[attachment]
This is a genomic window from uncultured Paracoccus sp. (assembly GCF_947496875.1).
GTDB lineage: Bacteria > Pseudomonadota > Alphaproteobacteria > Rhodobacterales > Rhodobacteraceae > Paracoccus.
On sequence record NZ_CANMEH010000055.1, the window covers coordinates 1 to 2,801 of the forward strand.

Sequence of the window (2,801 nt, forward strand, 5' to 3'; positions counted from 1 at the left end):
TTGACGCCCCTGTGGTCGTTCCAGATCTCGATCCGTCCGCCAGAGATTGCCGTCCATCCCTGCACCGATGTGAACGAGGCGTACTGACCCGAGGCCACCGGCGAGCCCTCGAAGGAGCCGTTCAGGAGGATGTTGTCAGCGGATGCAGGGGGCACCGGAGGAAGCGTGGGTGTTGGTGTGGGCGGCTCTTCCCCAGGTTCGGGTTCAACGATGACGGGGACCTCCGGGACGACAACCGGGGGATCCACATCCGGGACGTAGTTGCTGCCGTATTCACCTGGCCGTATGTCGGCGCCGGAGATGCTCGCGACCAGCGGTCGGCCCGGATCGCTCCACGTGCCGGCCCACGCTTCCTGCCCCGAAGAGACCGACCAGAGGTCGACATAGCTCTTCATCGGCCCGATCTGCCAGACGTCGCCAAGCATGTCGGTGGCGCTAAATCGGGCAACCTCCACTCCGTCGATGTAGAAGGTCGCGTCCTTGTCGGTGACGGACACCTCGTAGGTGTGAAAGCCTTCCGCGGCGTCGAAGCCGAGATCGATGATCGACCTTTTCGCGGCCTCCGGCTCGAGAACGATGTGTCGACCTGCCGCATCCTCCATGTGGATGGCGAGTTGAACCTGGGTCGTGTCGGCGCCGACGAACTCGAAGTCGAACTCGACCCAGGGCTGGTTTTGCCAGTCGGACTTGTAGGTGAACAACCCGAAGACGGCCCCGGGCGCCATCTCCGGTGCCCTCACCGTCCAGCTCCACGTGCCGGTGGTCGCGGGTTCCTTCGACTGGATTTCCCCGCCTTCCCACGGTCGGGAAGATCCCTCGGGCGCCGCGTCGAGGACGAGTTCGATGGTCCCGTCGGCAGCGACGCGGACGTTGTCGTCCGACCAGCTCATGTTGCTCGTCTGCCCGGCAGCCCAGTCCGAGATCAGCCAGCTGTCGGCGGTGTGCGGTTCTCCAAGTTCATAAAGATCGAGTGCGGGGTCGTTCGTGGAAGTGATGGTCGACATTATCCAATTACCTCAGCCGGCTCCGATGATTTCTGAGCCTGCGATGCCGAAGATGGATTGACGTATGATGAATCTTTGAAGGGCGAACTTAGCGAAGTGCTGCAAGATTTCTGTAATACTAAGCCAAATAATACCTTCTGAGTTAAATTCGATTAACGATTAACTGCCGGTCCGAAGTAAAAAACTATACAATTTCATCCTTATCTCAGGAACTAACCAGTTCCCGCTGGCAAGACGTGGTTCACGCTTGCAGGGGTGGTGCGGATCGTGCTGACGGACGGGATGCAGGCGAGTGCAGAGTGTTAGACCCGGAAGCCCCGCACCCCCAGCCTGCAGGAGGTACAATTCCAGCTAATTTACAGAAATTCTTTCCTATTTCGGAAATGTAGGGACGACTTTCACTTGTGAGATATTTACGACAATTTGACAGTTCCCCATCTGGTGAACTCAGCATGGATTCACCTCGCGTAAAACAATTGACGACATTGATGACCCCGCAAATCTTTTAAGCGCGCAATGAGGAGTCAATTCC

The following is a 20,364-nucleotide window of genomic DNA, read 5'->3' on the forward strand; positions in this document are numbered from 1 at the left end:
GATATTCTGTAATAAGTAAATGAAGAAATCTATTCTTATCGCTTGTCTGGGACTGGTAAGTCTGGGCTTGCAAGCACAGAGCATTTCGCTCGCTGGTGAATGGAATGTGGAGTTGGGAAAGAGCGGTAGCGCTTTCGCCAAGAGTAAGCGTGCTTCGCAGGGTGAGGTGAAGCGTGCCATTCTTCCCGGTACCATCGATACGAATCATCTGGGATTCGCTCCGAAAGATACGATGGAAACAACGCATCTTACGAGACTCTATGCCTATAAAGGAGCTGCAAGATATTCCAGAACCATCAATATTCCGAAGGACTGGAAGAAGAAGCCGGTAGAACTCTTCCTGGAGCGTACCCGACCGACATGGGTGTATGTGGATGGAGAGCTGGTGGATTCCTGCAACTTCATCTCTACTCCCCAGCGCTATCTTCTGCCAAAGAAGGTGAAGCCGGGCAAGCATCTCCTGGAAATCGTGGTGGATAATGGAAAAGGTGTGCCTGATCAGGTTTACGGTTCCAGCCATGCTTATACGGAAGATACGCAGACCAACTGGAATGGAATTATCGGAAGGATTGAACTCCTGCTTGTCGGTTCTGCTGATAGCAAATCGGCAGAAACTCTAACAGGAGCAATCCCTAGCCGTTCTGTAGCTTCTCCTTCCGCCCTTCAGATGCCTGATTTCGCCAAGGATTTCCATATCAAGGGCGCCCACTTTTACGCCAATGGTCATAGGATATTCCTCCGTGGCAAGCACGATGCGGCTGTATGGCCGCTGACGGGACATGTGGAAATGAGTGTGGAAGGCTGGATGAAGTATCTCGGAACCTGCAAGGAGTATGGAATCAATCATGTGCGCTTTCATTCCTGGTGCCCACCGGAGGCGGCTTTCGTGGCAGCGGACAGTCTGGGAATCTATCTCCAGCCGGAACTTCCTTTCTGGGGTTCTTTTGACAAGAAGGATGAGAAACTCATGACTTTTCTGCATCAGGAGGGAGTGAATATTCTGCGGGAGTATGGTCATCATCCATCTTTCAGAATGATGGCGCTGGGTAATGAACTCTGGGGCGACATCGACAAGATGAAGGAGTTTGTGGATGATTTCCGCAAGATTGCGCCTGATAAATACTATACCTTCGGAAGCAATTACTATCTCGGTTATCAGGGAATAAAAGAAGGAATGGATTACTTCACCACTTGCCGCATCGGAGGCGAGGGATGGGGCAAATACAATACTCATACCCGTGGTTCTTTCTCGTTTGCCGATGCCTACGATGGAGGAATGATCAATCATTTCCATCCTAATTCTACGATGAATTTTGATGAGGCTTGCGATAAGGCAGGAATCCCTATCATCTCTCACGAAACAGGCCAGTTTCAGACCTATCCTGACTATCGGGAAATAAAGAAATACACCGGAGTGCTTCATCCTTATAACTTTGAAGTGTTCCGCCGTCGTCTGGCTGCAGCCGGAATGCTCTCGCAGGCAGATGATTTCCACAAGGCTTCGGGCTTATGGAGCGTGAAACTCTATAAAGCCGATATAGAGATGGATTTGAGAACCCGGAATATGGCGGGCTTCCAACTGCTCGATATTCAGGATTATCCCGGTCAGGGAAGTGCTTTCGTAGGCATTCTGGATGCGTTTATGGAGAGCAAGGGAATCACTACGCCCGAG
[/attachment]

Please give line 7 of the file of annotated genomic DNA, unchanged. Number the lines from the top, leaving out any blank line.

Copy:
GATATTCTGTAATAAGTAAATGAAGAAATCTATTCTTATCGCTTGTCTGGGACTGGTAAGTCTGGGCTTGCAAGCACAGAGCATTTCGCTCGCTGGTGAATGGAATGTGGAGTTGGGAAAGAGCGGTAGCGCTTTCGCCAAGAGTAAGCGTGCTTCGCAGGGTGAGGTGAAGCGTGCCATTCTTCCCGGTACCATCGATACGAATCATCTGGGATTCGCTCCGAAAGATACGATGGAAACAACGCATCTTACGAGACTCTATGCCTATAAAGGAGCTGCAAGATATTCCAGAACCATCAATATTCCGAAGGACTGGAAGAAGAAGCCGGTAGAACTCTTCCTGGAGCGTACCCGACCGACATGGGTGTATGTGGATGGAGAGCTGGTGGATTCCTGCAACTTCATCTCTACTCCCCAGCGCTATCTTCTGCCAAAGAAGGTGAAGCCGGGCAAGCATCTCCTGGAAATCGTGGTGGATAATGGAAAAGGTGTGCCTGATCAGGTTTACGGTTCCAGCCATGCTTATACGGAAGATACGCAGACCAACTGGAATGGAATTATCGGAAGGATTGAACTCCTGCTTGTCGGTTCTGCTGATAGCAAATCGGCAGAAACTCTAACAGGAGCAATCCCTAGCCGTTCTGTAGCTTCTCCTTCCGCCCTTCAGATGCCTGATTTCGCCAAGGATTTCCATATCAAGGGCGCCCACTTTTACGCCAATGGTCATAGGATATTCCTCCGTGGCAAGCACGATGCGGCTGTATGGCCGCTGACGGGACATGTGGAAATGAGTGTGGAAGGCTGGATGAAGTATCTCGGAACCTGCAAGGAGTATGGAATCAATCATGTGCGCTTTCATTCCTGGTGCCCACCGGAGGCGGCTTTCGTGGCAGCGGACAGTCTGGGAATCTATCTCCAGCCGGAACTTCCTTTCTGGGGTTCTTTTGACAAGAAGGATGAGAAACTCATGACTTTTCTGCATCAGGAGGGAGTGAATATTCTGCGGGAGTATGGTCATCATCCATCTTTCAGAATGATGGCGCTGGGTAATGAACTCTGGGGCGACATCGACAAGATGAAGGAGTTTGTGGATGATTTCCGCAAGATTGCGCCTGATAAATACTATACCTTCGGAAGCAATTACTATCTCGGTTATCAGGGAATAAAAGAAGGAATGGATTACTTCACCACTTGCCGCATCGGAGGCGAGGGATGGGGCAAATACAATACTCATACCCGTGGTTCTTTCTCGTTTGCCGATGCCTACGATGGAGGAATGATCAATCATTTCCATCCTAATTCTACGATGAATTTTGATGAGGCTTGCGATAAGGCAGGAATCCCTATCATCTCTCACGAAACAGGCCAGTTTCAGACCTATCCTGACTATCGGGAAATAAAGAAATACACCGGAGTGCTTCATCCTTATAACTTTGAAGTGTTCCGCCGTCGTCTGGCTGCAGCCGGAATGCTCTCGCAGGCAGATGATTTCCACAAGGCTTCGGGCTTATGGAGCGTGAAACTCTATAAAGCCGATATAGAGATGGATTTGAGAACCCGGAATATGGCGGGCTTCCAACTGCTCGATATTCAGGATTATCCCGGTCAGGGAAGTGCTTTCGTAGGCATTCTGGATGCGTTTATGGAGAGCAAGGGAATCACTACGCCCGAG